Note that if the output standard is selected to match that of the input, the ACE will act as a timebase corrector. Such devices are very useful if you're trying to make stable copies from worn tapes that exhibit obvious drop-outs. As an added bonus, it will also defeat the Macrovision copy-protection, which is good news if you want to make a 'back-up' of a damaged pre-recorded tape. (GTH Note: We have a strict policy on this. See FAQs) Another very useful feature for 'copyists' is the colour shift control. This modifies the horizontal position of the colour relative to the brightness, and it's thus possible to bring the two back into registration with each other and thus avoid colour 'bleed'. It's provided to correct multiple-generation copies, where displacement between the chroma and luminance signals isn't uncommon, owing to poor equalisation of the signal delays encountered in the VCR's signal processing paths. You also get vertical colour-shift correction. This was added to compensate for some modern VCRs, which apparently introduce such errors!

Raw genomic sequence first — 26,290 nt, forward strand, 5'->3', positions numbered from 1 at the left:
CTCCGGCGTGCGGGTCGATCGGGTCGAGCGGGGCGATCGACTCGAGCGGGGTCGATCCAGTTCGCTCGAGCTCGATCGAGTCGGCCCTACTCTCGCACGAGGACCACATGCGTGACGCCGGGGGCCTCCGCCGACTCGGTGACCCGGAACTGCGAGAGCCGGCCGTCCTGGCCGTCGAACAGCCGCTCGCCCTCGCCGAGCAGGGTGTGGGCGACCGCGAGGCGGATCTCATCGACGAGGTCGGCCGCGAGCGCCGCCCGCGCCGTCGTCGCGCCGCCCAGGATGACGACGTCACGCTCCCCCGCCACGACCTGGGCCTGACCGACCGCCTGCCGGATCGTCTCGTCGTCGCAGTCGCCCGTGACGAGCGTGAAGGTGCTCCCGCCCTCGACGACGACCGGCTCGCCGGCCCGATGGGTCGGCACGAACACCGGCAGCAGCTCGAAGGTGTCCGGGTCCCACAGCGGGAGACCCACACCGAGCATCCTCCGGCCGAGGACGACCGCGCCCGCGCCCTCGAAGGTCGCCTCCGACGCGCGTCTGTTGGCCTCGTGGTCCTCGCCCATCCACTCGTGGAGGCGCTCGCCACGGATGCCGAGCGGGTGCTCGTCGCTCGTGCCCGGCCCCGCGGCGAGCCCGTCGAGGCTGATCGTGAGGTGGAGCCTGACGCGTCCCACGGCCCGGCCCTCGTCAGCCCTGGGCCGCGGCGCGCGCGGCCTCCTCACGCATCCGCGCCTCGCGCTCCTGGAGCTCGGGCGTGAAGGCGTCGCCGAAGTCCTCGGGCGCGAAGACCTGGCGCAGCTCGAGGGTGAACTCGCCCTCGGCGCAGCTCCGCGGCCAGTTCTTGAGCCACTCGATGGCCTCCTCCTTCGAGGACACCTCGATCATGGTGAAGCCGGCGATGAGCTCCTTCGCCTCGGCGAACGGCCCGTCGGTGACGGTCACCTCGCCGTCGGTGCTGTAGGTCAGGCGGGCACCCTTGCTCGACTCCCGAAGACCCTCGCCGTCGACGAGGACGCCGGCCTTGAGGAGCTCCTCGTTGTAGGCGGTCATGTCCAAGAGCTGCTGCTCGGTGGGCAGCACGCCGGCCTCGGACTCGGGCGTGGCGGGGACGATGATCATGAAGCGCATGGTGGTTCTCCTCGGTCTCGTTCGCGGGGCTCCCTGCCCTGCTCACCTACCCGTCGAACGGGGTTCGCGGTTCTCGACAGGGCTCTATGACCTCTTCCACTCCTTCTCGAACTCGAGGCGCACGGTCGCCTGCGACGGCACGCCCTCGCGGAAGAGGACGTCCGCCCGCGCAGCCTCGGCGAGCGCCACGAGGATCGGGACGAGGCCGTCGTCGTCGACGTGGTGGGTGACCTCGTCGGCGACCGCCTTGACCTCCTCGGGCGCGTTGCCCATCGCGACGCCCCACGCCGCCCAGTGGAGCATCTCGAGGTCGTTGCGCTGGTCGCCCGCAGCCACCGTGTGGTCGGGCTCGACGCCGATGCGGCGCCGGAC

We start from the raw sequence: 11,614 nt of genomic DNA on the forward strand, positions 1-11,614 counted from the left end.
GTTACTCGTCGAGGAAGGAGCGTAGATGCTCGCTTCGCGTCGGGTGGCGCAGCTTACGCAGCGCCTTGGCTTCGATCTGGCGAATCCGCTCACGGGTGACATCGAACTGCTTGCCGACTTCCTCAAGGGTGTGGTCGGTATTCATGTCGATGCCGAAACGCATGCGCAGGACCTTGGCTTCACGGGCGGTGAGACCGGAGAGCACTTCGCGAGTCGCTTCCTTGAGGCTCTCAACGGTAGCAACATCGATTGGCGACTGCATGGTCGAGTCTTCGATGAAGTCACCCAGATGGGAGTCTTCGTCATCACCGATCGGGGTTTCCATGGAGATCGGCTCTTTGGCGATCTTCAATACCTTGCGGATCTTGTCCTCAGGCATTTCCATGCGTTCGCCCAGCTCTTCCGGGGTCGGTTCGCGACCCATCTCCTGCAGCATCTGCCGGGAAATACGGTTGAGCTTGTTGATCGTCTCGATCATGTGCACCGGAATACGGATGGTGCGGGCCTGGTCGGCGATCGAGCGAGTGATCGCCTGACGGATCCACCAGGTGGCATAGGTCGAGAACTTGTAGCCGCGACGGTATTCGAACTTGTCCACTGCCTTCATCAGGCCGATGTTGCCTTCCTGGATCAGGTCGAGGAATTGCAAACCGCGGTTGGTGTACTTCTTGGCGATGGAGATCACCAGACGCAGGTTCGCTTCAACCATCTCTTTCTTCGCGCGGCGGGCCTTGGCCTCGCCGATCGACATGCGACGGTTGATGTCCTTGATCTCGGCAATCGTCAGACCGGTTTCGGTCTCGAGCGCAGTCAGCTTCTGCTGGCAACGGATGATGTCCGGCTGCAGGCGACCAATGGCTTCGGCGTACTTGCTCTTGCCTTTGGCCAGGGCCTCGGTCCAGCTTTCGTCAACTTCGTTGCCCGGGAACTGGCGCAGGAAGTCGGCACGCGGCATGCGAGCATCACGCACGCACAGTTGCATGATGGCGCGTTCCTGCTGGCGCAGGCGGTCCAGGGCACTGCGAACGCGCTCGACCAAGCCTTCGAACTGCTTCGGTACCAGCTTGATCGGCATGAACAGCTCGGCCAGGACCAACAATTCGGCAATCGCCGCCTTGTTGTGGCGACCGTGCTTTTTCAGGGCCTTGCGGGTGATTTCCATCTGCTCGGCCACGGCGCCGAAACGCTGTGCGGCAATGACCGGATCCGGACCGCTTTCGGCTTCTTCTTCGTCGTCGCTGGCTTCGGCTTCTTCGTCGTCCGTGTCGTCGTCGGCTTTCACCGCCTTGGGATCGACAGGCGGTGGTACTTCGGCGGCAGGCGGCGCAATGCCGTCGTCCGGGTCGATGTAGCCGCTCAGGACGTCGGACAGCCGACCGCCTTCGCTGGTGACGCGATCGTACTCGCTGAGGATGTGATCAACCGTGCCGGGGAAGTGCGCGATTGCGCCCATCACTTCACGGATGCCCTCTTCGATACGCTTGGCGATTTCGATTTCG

Also on offer are colour correction (there are separate red, green and blue level controls) for compensating camcorder white balance errors, video adjustments (contrast, brightness, colour saturation/hue and sharpness controls) and a video/audio fader that can be operated manually or automatically over an adjustable period. You can also invert the video signal, which can be useful if you want to get negatives onto video with your camcorder and an appropriate light source. The ACE also offers some 'standard' test patterns. In addition to EBU-standard colour bars, you get 'red' and 'blue' purity screens. These are useful for checking the purity of TV screens, and assessing whether they need degaussing. They're also very good for (roughly) assessing the chroma signal-to-noise ratio of a VCR. Note that these signals are available in any TV standard making the ACE ideal for assessing and configuring multi-standard colour decoders.